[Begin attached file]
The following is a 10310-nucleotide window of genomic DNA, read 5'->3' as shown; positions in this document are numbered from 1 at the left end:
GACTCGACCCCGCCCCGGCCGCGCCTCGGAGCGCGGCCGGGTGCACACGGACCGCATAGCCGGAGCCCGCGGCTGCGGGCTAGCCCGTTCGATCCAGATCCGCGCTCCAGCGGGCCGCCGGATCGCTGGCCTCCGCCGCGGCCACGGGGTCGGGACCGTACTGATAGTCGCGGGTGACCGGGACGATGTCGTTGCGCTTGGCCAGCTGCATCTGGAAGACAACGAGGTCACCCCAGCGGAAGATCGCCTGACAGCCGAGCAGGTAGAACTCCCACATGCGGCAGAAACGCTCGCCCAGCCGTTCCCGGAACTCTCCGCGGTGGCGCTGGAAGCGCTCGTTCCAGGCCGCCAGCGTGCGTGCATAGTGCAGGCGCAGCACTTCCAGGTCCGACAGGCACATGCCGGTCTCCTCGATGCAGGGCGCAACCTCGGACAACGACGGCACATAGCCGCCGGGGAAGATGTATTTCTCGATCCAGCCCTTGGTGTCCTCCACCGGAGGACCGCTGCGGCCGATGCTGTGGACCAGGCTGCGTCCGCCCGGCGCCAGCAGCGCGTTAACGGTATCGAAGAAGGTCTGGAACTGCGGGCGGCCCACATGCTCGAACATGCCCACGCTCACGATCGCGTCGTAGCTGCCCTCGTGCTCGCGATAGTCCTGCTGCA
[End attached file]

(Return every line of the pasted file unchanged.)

The following is a 10310-nucleotide window of genomic DNA, read 5'->3' as shown; positions in this document are numbered from 1 at the left end:
GACTCGACCCCGCCCCGGCCGCGCCTCGGAGCGCGGCCGGGTGCACACGGACCGCATAGCCGGAGCCCGCGGCTGCGGGCTAGCCCGTTCGATCCAGATCCGCGCTCCAGCGGGCCGCCGGATCGCTGGCCTCCGCCGCGGCCACGGGGTCGGGACCGTACTGATAGTCGCGGGTGACCGGGACGATGTCGTTGCGCTTGGCCAGCTGCATCTGGAAGACAACGAGGTCACCCCAGCGGAAGATCGCCTGACAGCCGAGCAGGTAGAACTCCCACATGCGGCAGAAACGCTCGCCCAGCCGTTCCCGGAACTCTCCGCGGTGGCGCTGGAAGCGCTCGTTCCAGGCCGCCAGCGTGCGTGCATAGTGCAGGCGCAGCACTTCCAGGTCCGACAGGCACATGCCGGTCTCCTCGATGCAGGGCGCAACCTCGGACAACGACGGCACATAGCCGCCGGGGAAGATGTATTTCTCGATCCAGCCCTTGGTGTCCTCCACCGGAGGACCGCTGCGGCCGATGCTGTGGACCAGGCTGCGTCCGCCCGGCGCCAGCAGCGCGTTAACGGTATCGAAGAAGGTCTGGAACTGCGGGCGGCCCACATGCTCGAACATGCCCACGCTCACGATCGCGTCGTAGCTGCCCTCGTGCTCGCGATAGTCCTGCTGCA